Lyn McBain will celebrate 50 years as a nurse in this, The World Health Organization’s Year of the Nurse.
Leaving school as a fifteen-year-old and working as a registered nurse across brain injuries, aged, disability, palliative and rehabilitation care, Lyn has touched many lives – those that she’s cared for, and those she’s trained.
“When I see the people I care for, I see their stories,” she says. “At times, it makes me very emotional to see where they’ve come from and what they can achieve.”
As the recently appointed Community Support and Development Nurse for Absolute Care & Health (Absolute), she’s now sharing these stories and her half-century of experience with the next generation of nurses and carers.
McBain spoke with Aged Care Insite to talk about her journey so far.
ACI: It’ll be fifty years in May since you started your career, tell me how you came to nursing?
LMcB: Well, how I came into nursing, why I came into nursing, was at three years of age, my grandmother gave me a nurse’s outfit, and that was it. It was all over. So I never, ever wanted to do anything else.
Wow, and so I’m guessing then you left school and went straight into the job?
To be a nurse then you had to be 16 years and nine months. And so, I could never get my VCE because you didn’t have to back then to get into nursing. So, I left school before my VCE, because I kept saying, “I just want to be a nurse”.
You learnt on the job, more like a trade than it is now?
That’s exactly right. I’ve actually done both. I did my original training at Austin Hospital in Heidelberg.
I really wanted to work with people in spinal, because I had a brother that had a disability. In those days, you did on the job training and that’s quite correct. But then, over the years, I decided that I would go back and do uni training, because you had to keep up.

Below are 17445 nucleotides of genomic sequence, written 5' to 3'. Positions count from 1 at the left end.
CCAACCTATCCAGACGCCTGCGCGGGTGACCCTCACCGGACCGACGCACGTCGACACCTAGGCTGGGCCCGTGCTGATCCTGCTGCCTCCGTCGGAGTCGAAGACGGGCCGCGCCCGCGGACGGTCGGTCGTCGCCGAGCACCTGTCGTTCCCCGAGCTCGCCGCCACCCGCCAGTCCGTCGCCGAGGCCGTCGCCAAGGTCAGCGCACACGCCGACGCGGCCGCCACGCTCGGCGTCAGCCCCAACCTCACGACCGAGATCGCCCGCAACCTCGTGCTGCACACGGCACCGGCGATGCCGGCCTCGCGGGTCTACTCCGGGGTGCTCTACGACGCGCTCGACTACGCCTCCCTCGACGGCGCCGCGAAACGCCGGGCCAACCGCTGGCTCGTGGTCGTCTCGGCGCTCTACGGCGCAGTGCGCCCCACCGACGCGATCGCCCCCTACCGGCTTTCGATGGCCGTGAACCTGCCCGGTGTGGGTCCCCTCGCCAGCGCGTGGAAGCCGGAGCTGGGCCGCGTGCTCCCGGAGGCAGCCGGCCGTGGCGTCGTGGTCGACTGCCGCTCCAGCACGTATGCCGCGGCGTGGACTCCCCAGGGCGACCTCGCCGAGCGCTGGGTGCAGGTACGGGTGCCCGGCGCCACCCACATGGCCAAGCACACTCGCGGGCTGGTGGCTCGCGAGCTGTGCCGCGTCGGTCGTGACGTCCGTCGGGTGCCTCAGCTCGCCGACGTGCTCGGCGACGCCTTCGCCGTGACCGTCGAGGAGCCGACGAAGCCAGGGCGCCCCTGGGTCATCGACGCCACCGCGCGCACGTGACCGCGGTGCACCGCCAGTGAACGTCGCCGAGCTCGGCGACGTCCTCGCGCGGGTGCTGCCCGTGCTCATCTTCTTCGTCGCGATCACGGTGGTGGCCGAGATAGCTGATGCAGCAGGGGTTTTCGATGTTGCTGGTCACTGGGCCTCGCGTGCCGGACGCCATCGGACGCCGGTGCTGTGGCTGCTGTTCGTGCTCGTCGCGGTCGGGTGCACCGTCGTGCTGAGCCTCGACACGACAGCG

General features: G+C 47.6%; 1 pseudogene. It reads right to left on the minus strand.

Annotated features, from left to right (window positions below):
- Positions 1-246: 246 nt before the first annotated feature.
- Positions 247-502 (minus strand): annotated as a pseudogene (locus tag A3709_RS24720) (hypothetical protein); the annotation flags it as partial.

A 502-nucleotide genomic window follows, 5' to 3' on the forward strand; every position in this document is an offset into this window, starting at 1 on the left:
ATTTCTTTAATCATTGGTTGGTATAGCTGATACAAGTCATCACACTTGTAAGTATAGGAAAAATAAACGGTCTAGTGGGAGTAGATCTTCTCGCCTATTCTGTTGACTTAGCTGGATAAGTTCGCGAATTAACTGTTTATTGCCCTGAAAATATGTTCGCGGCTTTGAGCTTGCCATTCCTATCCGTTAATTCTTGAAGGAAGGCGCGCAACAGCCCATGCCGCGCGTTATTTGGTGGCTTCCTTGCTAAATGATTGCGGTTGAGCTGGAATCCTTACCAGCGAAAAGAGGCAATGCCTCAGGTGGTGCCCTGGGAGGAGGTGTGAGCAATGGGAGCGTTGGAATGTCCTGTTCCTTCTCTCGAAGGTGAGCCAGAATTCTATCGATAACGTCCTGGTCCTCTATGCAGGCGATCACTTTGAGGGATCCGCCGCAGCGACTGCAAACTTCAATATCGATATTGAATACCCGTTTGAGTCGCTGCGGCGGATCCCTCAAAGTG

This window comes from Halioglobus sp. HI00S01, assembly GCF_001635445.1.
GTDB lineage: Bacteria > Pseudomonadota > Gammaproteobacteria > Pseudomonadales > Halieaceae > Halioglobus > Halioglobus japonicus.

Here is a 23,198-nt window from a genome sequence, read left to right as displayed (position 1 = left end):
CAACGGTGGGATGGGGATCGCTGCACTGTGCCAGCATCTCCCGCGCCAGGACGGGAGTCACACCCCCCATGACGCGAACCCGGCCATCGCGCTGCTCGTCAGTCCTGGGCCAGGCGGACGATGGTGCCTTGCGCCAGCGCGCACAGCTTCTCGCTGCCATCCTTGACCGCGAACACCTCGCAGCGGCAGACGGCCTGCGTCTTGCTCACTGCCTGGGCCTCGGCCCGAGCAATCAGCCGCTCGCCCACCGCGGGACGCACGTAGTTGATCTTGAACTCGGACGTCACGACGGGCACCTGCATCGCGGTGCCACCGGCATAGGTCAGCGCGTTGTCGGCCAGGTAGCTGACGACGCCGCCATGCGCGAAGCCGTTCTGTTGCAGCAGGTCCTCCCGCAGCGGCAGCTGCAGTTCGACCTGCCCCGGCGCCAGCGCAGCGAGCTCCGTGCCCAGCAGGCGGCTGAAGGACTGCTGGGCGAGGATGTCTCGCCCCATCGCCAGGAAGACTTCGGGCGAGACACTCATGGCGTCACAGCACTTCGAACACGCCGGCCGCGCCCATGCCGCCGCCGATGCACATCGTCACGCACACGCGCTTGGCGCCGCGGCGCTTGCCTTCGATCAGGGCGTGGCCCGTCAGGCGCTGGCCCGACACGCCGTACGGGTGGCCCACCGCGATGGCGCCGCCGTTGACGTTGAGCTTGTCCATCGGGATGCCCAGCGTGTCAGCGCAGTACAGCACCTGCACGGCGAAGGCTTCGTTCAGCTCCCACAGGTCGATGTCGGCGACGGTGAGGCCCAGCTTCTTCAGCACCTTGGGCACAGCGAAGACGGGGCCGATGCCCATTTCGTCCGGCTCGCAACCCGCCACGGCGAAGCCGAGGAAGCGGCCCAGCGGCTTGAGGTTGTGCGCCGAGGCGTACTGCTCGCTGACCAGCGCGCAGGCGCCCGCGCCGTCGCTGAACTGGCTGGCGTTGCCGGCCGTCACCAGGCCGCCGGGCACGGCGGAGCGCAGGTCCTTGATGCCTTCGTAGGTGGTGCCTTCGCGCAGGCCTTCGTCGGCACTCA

It was very, very different when I did mine. And probably the amount of information that you learned as well, was much less than what you learn now. I was actually in hospital myself and I had a university nurse look after me and I thought, “you know what, that’s what I’m going to do”.
And so, I was much older, and I thought, “look, I want to go back and do it.” So, I did. And at that time, by then I’d fallen into rehabilitation, and didn’t really like working anywhere else except rehabilitation and brain injury.
How did you find going back to study later? I know you probably had a lot of knowledge, maybe you had a leg-up on some of the people doing the degrees and masters?
That’s right. And it was all done by distance education – people from all around Australia, and outside of Australia too, could do that course. But then you all had to come together and do a competency block somewhere in Australia. So I did mine in Perth, in WA, so that was good too, because then you actually were all on the same level at the same time, all finishing around the same time.
It was better than going to uni and listening to young kids talk about their boyfriends.
Did becoming a nurse live up to expectations?
Oh yeah, definitely. And it was very different when you wanted to become a nurse in my day. You went to a hospital and… are you ready? You had to take your mother to the interview.
Because the matron of the hospital had to see, and these were her words, “that you are of good stock,”; that you came from a good family background. They didn’t want bad people obviously, to be nurses. And so could you imagine in this day and age taking your mother to an interview? That’s what you had to do.
You’ve seen massive changes in nursing over this period. What other kinds of things have you seen change for good or worse?
Say you were in a hospital and you’re on a ward and you’re in the office and you’re writing your notes into a patient’s file: as a doctor walked into that office, no matter what you were doing, you literally had to stand to attention.
You couldn’t sit down and continue your notes while the doctor was in the room, you weren’t allowed to. The second- and third-year nurses used to be in charge of a ward, that would be unheard of now. Even now I train nurses and when I think about the risks of doing that, because that’s how it was, second- and third-year nurses on rotations used to be in charge at the worst times, like in the afternoons and overnight duty. That’s how the system went.